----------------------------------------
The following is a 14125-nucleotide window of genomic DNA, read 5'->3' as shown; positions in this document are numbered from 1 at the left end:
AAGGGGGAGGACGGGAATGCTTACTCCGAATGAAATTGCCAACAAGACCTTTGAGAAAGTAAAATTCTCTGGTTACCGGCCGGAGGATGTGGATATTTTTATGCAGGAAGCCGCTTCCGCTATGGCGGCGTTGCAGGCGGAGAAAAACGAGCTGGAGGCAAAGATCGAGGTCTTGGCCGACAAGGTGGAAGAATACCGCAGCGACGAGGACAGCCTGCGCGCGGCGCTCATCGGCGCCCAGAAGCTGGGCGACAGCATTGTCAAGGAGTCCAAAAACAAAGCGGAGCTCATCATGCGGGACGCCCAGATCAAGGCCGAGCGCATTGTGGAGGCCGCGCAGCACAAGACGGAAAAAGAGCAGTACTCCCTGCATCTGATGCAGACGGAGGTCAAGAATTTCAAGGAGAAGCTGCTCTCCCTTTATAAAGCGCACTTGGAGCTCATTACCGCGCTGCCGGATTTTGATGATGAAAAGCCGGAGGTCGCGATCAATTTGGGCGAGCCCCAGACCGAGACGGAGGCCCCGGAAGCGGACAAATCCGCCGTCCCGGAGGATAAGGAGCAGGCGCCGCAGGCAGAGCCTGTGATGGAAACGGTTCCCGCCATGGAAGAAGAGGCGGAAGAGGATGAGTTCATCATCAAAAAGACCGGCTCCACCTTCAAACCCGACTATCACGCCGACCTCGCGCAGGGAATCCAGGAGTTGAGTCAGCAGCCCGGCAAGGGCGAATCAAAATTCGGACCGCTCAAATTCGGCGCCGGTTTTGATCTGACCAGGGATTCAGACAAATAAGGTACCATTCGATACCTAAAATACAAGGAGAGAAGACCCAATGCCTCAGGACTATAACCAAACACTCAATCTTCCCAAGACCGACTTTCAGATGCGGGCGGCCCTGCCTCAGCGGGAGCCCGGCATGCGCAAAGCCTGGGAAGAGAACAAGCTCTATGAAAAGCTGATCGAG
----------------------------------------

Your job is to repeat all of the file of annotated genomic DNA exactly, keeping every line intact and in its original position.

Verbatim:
The following is a 14125-nucleotide window of genomic DNA, read 5'->3' as shown; positions in this document are numbered from 1 at the left end:
AAGGGGGAGGACGGGAATGCTTACTCCGAATGAAATTGCCAACAAGACCTTTGAGAAAGTAAAATTCTCTGGTTACCGGCCGGAGGATGTGGATATTTTTATGCAGGAAGCCGCTTCCGCTATGGCGGCGTTGCAGGCGGAGAAAAACGAGCTGGAGGCAAAGATCGAGGTCTTGGCCGACAAGGTGGAAGAATACCGCAGCGACGAGGACAGCCTGCGCGCGGCGCTCATCGGCGCCCAGAAGCTGGGCGACAGCATTGTCAAGGAGTCCAAAAACAAAGCGGAGCTCATCATGCGGGACGCCCAGATCAAGGCCGAGCGCATTGTGGAGGCCGCGCAGCACAAGACGGAAAAAGAGCAGTACTCCCTGCATCTGATGCAGACGGAGGTCAAGAATTTCAAGGAGAAGCTGCTCTCCCTTTATAAAGCGCACTTGGAGCTCATTACCGCGCTGCCGGATTTTGATGATGAAAAGCCGGAGGTCGCGATCAATTTGGGCGAGCCCCAGACCGAGACGGAGGCCCCGGAAGCGGACAAATCCGCCGTCCCGGAGGATAAGGAGCAGGCGCCGCAGGCAGAGCCTGTGATGGAAACGGTTCCCGCCATGGAAGAAGAGGCGGAAGAGGATGAGTTCATCATCAAAAAGACCGGCTCCACCTTCAAACCCGACTATCACGCCGACCTCGCGCAGGGAATCCAGGAGTTGAGTCAGCAGCCCGGCAAGGGCGAATCAAAATTCGGACCGCTCAAATTCGGCGCCGGTTTTGATCTGACCAGGGATTCAGACAAATAAGGTACCATTCGATACCTAAAATACAAGGAGAGAAGACCCAATGCCTCAGGACTATAACCAAACACTCAATCTTCCCAAGACCGACTTTCAGATGCGGGCGGCCCTGCCTCAGCGGGAGCCCGGCATGCGCAAAGCCTGGGAAGAGAACAAGCTCTATGAAAAGCTGATCGAG